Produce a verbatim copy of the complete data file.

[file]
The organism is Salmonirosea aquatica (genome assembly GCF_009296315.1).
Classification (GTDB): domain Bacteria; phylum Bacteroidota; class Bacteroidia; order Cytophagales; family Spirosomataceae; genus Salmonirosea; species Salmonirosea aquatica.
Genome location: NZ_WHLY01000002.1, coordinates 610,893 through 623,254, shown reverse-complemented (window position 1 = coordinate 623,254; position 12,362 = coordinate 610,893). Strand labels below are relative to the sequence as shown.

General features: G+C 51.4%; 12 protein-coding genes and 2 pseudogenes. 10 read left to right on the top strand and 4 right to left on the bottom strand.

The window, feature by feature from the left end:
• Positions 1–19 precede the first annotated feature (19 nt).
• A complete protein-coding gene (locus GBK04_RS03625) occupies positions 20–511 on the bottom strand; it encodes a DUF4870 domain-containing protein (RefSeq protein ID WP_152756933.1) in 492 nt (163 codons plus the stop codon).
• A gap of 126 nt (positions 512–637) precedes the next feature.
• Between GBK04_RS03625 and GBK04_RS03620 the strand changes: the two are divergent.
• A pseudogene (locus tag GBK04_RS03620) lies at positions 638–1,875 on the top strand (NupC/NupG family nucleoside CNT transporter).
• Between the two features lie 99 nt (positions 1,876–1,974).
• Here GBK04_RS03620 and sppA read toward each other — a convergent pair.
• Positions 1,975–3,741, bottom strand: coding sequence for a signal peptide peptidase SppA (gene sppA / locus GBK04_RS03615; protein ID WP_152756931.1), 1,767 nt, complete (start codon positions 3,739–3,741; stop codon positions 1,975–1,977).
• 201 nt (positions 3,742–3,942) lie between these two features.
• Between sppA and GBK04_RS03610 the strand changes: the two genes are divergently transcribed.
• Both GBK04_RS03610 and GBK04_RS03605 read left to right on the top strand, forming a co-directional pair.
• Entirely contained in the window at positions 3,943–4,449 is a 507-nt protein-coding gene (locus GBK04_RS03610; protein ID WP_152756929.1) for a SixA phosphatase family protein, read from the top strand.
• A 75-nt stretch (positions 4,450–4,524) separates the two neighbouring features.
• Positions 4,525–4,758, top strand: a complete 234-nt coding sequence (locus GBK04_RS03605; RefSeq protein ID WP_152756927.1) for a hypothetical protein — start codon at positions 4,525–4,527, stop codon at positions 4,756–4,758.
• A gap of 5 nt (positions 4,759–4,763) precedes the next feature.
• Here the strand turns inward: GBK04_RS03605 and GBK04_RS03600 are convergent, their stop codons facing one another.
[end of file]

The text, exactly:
The organism is Salmonirosea aquatica (genome assembly GCF_009296315.1).
Classification (GTDB): domain Bacteria; phylum Bacteroidota; class Bacteroidia; order Cytophagales; family Spirosomataceae; genus Salmonirosea; species Salmonirosea aquatica.
Genome location: NZ_WHLY01000002.1, coordinates 610,893 through 623,254, shown reverse-complemented (window position 1 = coordinate 623,254; position 12,362 = coordinate 610,893). Strand labels below are relative to the sequence as shown.

General features: G+C 51.4%; 12 protein-coding genes and 2 pseudogenes. 10 read left to right on the top strand and 4 right to left on the bottom strand.

The window, feature by feature from the left end:
• Positions 1–19 precede the first annotated feature (19 nt).
• A complete protein-coding gene (locus GBK04_RS03625) occupies positions 20–511 on the bottom strand; it encodes a DUF4870 domain-containing protein (RefSeq protein ID WP_152756933.1) in 492 nt (163 codons plus the stop codon).
• A gap of 126 nt (positions 512–637) precedes the next feature.
• Between GBK04_RS03625 and GBK04_RS03620 the strand changes: the two are divergent.
• A pseudogene (locus tag GBK04_RS03620) lies at positions 638–1,875 on the top strand (NupC/NupG family nucleoside CNT transporter).
• Between the two features lie 99 nt (positions 1,876–1,974).
• Here GBK04_RS03620 and sppA read toward each other — a convergent pair.
• Positions 1,975–3,741, bottom strand: coding sequence for a signal peptide peptidase SppA (gene sppA / locus GBK04_RS03615; protein ID WP_152756931.1), 1,767 nt, complete (start codon positions 3,739–3,741; stop codon positions 1,975–1,977).
• 201 nt (positions 3,742–3,942) lie between these two features.
• Between sppA and GBK04_RS03610 the strand changes: the two genes are divergently transcribed.
• Both GBK04_RS03610 and GBK04_RS03605 read left to right on the top strand, forming a co-directional pair.
• Entirely contained in the window at positions 3,943–4,449 is a 507-nt protein-coding gene (locus GBK04_RS03610; protein ID WP_152756929.1) for a SixA phosphatase family protein, read from the top strand.
• A 75-nt stretch (positions 4,450–4,524) separates the two neighbouring features.
• Positions 4,525–4,758, top strand: a complete 234-nt coding sequence (locus GBK04_RS03605; RefSeq protein ID WP_152756927.1) for a hypothetical protein — start codon at positions 4,525–4,527, stop codon at positions 4,756–4,758.
• A gap of 5 nt (positions 4,759–4,763) precedes the next feature.
• Here the strand turns inward: GBK04_RS03605 and GBK04_RS03600 are convergent, their stop codons facing one another.